Food--Biotechnology; Plant biotechnology; Animal biotechnology
Fundamental discoveries in molecular biology within the past 30 years have initiated a biological revolution, which will have a profound effect on industry, government, and academic institutions. To date, the major industrial focus of this technology has been its use in the development of human healthcare-related products, such as human growth hormone, insulin, interferons, and interleukins, which can now be mass produced by genetically engineered microorganisms. However, the potential for genetically engineering plant, animal, and microbial cells with desirable structural, functional or chemical properties, offers an exciting new dimension for biotechnological input into the production and processing of foods. This paper will focus on the potential role of biotechnology in altering agriculture and the nature of foods.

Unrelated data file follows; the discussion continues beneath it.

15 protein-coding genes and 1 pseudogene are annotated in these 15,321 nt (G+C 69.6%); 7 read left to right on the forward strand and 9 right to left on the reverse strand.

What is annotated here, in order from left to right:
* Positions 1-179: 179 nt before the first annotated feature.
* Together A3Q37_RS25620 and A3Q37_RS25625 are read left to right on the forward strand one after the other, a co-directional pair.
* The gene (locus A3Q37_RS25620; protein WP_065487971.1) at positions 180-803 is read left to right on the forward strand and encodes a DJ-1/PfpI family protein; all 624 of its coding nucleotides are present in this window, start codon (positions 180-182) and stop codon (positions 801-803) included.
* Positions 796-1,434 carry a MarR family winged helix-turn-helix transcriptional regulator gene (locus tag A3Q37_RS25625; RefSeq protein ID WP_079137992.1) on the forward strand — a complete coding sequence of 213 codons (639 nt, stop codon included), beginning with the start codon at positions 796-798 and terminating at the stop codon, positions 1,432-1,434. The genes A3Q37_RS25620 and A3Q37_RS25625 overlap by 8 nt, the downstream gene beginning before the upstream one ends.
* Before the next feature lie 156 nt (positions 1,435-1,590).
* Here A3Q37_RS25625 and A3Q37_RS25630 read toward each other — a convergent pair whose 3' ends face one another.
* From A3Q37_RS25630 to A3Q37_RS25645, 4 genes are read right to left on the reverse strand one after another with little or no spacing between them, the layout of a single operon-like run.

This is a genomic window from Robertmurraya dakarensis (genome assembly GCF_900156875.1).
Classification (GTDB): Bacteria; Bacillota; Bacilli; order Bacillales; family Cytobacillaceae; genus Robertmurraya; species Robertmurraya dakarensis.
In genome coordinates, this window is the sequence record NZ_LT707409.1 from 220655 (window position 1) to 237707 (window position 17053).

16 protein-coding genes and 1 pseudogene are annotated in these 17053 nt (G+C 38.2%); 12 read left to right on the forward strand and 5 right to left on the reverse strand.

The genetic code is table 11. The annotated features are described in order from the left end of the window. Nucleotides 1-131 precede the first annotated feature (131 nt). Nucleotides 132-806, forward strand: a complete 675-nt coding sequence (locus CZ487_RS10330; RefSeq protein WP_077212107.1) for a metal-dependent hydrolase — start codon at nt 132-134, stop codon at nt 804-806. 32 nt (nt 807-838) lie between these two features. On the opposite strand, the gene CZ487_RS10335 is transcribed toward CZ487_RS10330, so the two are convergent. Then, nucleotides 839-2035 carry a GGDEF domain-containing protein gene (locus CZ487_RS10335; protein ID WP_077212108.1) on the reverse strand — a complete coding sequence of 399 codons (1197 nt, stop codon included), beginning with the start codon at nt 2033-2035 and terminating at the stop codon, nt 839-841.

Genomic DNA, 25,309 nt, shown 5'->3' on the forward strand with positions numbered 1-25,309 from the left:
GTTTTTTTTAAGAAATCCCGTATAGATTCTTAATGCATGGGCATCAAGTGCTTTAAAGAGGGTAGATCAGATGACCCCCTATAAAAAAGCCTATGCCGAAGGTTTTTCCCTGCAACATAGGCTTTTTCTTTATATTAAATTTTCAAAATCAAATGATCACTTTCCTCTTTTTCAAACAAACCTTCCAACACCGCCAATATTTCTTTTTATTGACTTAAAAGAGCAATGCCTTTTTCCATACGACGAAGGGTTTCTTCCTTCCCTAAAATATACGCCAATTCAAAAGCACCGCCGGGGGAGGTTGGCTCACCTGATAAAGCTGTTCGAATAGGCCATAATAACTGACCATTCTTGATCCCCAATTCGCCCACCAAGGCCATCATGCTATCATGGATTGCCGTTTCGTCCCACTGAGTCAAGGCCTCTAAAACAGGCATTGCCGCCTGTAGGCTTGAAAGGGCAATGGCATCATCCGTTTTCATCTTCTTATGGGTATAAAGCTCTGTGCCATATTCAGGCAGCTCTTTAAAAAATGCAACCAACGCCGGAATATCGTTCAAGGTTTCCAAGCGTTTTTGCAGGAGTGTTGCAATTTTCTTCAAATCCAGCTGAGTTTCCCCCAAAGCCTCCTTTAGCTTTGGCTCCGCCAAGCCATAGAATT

Harlander, S. K.
Biotechnology: Altering Agriculture and the Nature of Food.
Journal of the Minnesota Academy of Science, Vol. 53 No.1, 45-47.
Retrieved from https://digitalcommons.morris.umn.edu/jmas/vol53/iss1/14